(Feb. 22, 2018) – Next month, The University of Texas at San Antonio (UTSA) will hold a special event to officially recognize the selection of its sixth president. The San Antonio community is invited to the inauguration of UTSA President Taylor Eighmy on Tuesday, March 20, 2018 at the Convocation Center on the UTSA Main Campus.
The festivities will begin at 2:30 p.m. with a prelude and processional. A 3 p.m. ceremony will feature the Spirit of San Antonio marching band, UTSA student music and dance performances and an original poem by Carmen Tafolla, professor in the UTSA Department of Bicultural-Bilingual Studies and the 2015 Texas Poet Laureate. Guests will also hear remarks from San Antonio City Councilwoman Shirley Gonzales, UTSA Student Government Association President Marcus Thomas and University of Texas System Chancellor William H. McRaven. Following the ceremony, all attendees are invited to a reception on the Convocation Center Plaza.
The celebration continues on Saturday, March 24 during a new tradition, UTSA's Day of Service. In honor of President Eighmy's vision of UTSA as an urban serving university, this day provides an opportunity for the university to give back to San Antonio. The Day of Service kicks off at 8:30 a.m. in Bill Miller Plaza at the UTSA Downtown Campus. Service projects benefitting a variety of community partners begin at 9:30 a.m.
Eighmy began his service as the sixth president of UTSA on September 1, 2017 after serving as the chief research officer at the University of New Hampshire, Texas Tech University and, more recently, the University of Tennessee, Knoxville. He has developed a strong track record of advancing urban serving research institutions through strategic government collaborations, public-private partnerships and community engagement.
Shortly after beginning his role as UTSA President, Eighmy unveiled a long-term strategy to make UTSA San Antonio’s university of the future and to help it earn National Research University Fund (NRUF) eligibility and R1 (highest research activity) classification from the Carnegie Commission. The vision leverages UTSA’s strengths as a great multicultural discovery enterprise, an exemplary urban serving university of the future, a world-engaged institution, a university that fosters exceptional student experiences, and an institution with exceptional people and operational and infrastructure excellence.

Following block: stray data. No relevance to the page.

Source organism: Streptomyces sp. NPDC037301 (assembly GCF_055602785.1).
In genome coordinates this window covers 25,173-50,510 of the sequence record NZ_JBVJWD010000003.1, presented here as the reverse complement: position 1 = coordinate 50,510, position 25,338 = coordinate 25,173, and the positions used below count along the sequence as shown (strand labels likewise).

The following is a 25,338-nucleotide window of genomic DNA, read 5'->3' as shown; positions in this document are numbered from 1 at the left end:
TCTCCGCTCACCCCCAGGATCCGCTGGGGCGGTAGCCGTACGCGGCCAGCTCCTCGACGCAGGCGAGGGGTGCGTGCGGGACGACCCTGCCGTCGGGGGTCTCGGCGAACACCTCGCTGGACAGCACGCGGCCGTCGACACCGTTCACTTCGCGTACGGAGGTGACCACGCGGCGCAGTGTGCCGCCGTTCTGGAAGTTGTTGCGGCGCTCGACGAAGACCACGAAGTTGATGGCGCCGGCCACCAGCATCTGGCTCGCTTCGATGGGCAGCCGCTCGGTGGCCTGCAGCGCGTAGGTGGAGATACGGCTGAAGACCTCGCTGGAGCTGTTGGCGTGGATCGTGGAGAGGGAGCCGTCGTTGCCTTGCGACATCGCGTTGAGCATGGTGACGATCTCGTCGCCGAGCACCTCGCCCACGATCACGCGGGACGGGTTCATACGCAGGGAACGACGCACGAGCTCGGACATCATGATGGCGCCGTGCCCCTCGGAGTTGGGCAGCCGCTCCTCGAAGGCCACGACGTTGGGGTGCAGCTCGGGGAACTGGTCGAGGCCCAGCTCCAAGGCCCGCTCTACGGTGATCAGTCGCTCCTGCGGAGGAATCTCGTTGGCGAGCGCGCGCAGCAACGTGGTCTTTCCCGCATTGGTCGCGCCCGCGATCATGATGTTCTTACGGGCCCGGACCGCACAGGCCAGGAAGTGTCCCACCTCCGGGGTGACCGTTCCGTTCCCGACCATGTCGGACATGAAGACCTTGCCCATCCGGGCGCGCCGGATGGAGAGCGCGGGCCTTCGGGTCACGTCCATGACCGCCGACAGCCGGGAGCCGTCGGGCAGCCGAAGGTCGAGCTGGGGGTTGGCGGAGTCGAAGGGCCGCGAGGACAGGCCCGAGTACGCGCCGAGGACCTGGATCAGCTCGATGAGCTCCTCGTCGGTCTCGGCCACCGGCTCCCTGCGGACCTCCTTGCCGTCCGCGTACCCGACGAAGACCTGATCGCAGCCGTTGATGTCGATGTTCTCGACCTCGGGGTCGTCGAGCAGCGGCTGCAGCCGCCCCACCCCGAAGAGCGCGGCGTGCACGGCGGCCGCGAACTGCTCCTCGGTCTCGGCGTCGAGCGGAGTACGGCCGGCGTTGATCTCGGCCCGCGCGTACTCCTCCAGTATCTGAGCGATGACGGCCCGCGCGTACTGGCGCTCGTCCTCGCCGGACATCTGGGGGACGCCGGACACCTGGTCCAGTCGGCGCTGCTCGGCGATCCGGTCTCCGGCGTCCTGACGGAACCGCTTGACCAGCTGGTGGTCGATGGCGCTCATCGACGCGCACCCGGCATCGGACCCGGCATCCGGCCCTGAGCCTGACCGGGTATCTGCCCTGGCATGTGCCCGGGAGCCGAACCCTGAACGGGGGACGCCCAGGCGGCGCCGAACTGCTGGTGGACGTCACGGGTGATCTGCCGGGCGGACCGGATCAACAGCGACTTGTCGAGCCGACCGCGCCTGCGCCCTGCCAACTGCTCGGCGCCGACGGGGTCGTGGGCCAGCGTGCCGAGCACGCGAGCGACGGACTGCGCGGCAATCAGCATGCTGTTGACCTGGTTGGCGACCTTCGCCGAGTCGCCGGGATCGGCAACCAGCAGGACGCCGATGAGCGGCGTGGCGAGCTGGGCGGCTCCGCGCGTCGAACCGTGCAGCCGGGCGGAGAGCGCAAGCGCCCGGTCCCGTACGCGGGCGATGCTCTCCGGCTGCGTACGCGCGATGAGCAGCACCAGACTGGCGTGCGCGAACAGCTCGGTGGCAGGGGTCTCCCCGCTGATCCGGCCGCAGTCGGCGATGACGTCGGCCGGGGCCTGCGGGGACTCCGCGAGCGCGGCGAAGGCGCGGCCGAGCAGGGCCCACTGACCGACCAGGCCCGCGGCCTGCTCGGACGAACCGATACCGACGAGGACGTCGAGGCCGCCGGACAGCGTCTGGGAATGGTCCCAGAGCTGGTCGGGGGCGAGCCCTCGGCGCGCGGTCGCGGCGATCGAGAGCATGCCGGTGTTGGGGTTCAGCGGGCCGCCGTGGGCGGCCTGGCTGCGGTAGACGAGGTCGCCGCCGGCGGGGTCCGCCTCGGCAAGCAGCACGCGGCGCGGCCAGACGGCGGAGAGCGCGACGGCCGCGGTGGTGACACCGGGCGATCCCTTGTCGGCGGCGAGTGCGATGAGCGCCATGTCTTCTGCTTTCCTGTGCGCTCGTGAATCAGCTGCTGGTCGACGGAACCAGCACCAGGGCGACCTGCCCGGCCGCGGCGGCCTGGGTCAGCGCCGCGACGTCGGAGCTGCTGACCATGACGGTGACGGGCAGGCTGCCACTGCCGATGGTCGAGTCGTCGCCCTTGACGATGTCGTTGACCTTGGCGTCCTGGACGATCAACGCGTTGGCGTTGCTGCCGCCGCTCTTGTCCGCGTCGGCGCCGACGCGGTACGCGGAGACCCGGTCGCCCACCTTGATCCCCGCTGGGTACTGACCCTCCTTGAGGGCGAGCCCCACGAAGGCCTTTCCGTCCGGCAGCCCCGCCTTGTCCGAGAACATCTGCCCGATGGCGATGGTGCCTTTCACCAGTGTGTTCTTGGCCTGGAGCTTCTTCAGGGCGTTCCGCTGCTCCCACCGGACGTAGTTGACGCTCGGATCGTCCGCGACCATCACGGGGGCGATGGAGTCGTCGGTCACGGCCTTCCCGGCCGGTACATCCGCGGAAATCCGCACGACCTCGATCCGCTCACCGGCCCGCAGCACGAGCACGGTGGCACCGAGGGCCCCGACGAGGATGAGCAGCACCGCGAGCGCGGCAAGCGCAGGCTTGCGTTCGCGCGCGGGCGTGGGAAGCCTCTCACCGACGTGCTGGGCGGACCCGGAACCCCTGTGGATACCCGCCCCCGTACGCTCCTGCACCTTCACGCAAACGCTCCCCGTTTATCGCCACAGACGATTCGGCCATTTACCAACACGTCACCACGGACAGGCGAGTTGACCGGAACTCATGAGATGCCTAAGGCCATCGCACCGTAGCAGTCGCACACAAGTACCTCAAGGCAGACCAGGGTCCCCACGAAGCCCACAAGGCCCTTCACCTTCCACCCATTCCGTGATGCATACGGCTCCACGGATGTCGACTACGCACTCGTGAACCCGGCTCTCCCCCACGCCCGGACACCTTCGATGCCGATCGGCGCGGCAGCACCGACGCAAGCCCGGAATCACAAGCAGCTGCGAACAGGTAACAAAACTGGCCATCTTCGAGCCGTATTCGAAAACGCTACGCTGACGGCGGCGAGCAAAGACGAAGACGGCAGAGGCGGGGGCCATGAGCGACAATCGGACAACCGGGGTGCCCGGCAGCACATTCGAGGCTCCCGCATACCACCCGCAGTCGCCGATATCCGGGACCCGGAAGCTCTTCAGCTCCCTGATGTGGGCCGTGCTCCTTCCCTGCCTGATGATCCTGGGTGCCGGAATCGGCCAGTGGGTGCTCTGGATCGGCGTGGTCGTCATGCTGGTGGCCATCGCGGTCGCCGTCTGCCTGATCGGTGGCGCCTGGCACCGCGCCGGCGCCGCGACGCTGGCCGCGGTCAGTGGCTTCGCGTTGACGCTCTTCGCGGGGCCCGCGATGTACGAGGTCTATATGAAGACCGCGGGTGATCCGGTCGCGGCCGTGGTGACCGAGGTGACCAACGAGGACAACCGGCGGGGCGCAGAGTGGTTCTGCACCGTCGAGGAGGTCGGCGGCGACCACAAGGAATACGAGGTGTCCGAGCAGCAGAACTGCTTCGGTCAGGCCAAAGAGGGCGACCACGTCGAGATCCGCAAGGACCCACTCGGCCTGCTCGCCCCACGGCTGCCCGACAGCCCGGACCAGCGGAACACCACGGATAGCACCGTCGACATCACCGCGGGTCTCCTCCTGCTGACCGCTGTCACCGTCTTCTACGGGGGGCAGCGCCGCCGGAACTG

This comprehensive music experience for middle and high school students focuses on developing the musician and the campers playing techniques. Campers will perform with one of UTSA’s concert bands and attend classes that include rehearsals, sectional and master classes and performing soundtrack music.Arts Building, Main Campus
Experience a fun, interactive week at UTSA as new students and their families take the first steps to becoming a Roadrunner.Various locations, Main Campus and Downtown Campuses
Kids from kindergarten through high school will immerse in the fields of science, technology, engineering and math through hands-on activities.Applied Engineering and Technology (AET 0.102), Main Campus and Buena Vista Street Building (BVB 3.328), Downtown Campus
Novice and experienced boys and girls in grades 1-8 will be divided up by age and ability to gain the most skills and knowledge for their level of play.Park West Athletics Complex
Emerging and fluent writers can practice and refine their writing skills, share with others and grow as artisans and thinkers. Each day, students will investigate the art of writing, apply the craft to their own writing, and celebrate what they have done with fellow campers.Buena Vista Street Building (BVB 3.324), Downtown Campus
UTSA Men's Basketball coaching staff and players host shoot, skills, day, elite and parent/child camps and clinics.Convocation Center, Main Campus
Camps is full for this summer. This exciting and interactive camp is designed for high school students. The camp will have interactive workshops, hands-on challenges, tours, panels and friendly competitions.Biotechnology, Science and Engineering Building, Main Campus
This unique camp gives rising junior and senior high school students the opportunity to understand how the ever-changing American criminal justice system works. Students will learn a basic understanding of crime and justice and the roles of the police, courts and corrections.Durango Building, Downtown Campus